The poetry of Rio's 'Suppressed Favelas'

Published 8:16 PM ET, Sun December 27, 2015
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Two children walk past a police checkpoint in Rio de Janeiro. While visiting the city's infamous favelas, photographer Matteo Bastianelli explored the complex relationship between some of Rio's poorest residents and the state's security forces. He's titled his project "Suppressed Favelas." Matteo Bastianelli
A man carries a package while two young women sit in front of a mural in Rio. Matteo Bastianelli
A Police Pacification Unit monitors the Cantagalo favela. Launched in 2008, the "pacification" program has been put in place in nearly 40 favelas and has received mixed reviews. It was designed to limit the reach of armed drug gangs by installing permanent police posts within the favelas where they typically operated. Matteo Bastianelli
A child tries to retrieve his kite snagged on a lamppost in the Rocinha favela. "Kites are playful; they are meant to soar in the air," Bastianelli said. "This one was tangled, much like the favela's residents continue to be in Rio's ongoing 'war on drugs' between the police and the gangs." Matteo Bastianelli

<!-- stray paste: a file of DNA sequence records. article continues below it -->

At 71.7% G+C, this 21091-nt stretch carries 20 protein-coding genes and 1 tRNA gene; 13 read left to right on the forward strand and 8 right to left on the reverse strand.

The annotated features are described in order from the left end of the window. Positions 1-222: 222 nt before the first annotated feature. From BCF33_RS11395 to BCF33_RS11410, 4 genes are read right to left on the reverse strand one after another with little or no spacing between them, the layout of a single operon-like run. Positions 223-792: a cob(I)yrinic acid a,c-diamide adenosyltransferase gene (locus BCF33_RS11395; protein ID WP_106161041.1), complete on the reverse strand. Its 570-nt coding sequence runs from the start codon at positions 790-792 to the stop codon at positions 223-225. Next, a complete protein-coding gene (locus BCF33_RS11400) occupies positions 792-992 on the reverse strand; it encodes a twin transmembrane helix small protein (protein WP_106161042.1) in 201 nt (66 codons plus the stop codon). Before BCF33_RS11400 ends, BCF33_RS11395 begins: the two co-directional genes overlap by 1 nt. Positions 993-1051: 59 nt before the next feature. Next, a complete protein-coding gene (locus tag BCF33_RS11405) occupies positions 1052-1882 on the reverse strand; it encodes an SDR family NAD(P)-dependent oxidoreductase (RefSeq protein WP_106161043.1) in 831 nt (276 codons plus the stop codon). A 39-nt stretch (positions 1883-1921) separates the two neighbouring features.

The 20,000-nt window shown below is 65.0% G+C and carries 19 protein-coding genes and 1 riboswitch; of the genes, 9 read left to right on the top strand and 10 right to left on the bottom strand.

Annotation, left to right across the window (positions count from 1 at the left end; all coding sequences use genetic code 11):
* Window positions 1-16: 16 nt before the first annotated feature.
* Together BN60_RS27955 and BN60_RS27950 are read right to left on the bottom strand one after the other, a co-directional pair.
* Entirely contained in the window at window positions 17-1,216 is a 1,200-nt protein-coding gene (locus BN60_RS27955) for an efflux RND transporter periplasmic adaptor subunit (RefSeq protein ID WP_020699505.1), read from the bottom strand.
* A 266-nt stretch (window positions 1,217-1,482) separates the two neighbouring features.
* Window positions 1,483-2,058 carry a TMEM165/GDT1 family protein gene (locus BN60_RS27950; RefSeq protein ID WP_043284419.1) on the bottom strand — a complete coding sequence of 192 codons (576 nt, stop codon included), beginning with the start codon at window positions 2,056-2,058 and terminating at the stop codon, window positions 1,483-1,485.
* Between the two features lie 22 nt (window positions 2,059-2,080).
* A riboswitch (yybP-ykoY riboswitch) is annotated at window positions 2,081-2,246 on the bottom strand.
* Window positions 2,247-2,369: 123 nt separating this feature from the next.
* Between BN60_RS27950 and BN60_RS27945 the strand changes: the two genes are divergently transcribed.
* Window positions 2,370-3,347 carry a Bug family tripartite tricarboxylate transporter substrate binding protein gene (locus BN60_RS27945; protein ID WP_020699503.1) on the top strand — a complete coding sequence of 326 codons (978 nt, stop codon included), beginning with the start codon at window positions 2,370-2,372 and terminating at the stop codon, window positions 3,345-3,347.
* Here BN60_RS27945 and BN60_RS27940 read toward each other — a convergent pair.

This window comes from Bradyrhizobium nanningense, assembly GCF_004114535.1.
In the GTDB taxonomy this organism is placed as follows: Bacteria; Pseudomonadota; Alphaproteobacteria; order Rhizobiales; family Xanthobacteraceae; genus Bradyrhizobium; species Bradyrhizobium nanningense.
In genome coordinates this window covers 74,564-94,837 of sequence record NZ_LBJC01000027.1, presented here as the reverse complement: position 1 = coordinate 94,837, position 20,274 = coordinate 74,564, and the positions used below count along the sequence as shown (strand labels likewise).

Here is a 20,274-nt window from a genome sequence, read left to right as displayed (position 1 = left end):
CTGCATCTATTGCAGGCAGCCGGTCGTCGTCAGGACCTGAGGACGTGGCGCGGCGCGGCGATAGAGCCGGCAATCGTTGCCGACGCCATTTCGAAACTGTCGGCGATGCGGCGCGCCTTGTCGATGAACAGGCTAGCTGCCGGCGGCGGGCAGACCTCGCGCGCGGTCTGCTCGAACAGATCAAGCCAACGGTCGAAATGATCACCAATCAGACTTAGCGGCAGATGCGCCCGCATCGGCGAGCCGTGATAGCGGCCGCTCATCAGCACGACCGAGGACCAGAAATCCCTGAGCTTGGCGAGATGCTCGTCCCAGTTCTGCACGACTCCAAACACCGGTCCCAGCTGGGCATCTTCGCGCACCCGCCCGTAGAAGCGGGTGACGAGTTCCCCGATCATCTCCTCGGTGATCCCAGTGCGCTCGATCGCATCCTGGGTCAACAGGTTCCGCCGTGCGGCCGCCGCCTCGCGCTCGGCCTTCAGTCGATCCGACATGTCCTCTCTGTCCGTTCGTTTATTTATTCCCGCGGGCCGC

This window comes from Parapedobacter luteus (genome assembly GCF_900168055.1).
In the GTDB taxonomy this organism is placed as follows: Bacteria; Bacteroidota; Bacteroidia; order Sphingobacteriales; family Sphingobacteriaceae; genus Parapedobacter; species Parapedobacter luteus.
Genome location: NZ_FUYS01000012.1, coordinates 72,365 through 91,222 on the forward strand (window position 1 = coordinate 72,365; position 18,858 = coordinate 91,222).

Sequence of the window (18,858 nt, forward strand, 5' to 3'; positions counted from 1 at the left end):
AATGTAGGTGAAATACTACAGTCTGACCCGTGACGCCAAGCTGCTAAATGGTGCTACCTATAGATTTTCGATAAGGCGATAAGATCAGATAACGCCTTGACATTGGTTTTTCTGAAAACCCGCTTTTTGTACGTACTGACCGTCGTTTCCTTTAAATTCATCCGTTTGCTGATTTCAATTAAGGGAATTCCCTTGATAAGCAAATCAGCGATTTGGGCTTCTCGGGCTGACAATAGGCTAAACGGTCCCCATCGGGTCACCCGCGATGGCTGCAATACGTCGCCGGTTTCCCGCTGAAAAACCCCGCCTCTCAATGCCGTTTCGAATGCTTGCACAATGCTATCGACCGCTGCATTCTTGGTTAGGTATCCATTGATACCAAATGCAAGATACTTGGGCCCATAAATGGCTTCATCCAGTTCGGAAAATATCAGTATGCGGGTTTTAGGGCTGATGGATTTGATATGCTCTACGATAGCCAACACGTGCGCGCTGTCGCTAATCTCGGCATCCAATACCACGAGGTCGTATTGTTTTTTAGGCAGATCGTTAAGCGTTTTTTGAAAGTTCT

A man carries a birdcage through the streets of Cantagalo. Matteo Bastianelli
A child comes out of a tent where he lives with his family near Jardim Gramacho, a former landfill that was shut down in 2012. Matteo Bastianelli
Two young girls are seen in Jardim Gramacho. While it was in operation, it was one of the largest landfills in the world. Matteo Bastianelli
A police officer walks through Cantagalo while a little girl heads past a construction site on her way home from school. Matteo Bastianelli
A man stands on the roof of the building where he works in Rocinha, the largest favela in Brazil. Matteo Bastianelli
Men play soccer in the Cantagalo favela. Rio will host the 2016 Olympic Games. Matteo Bastianelli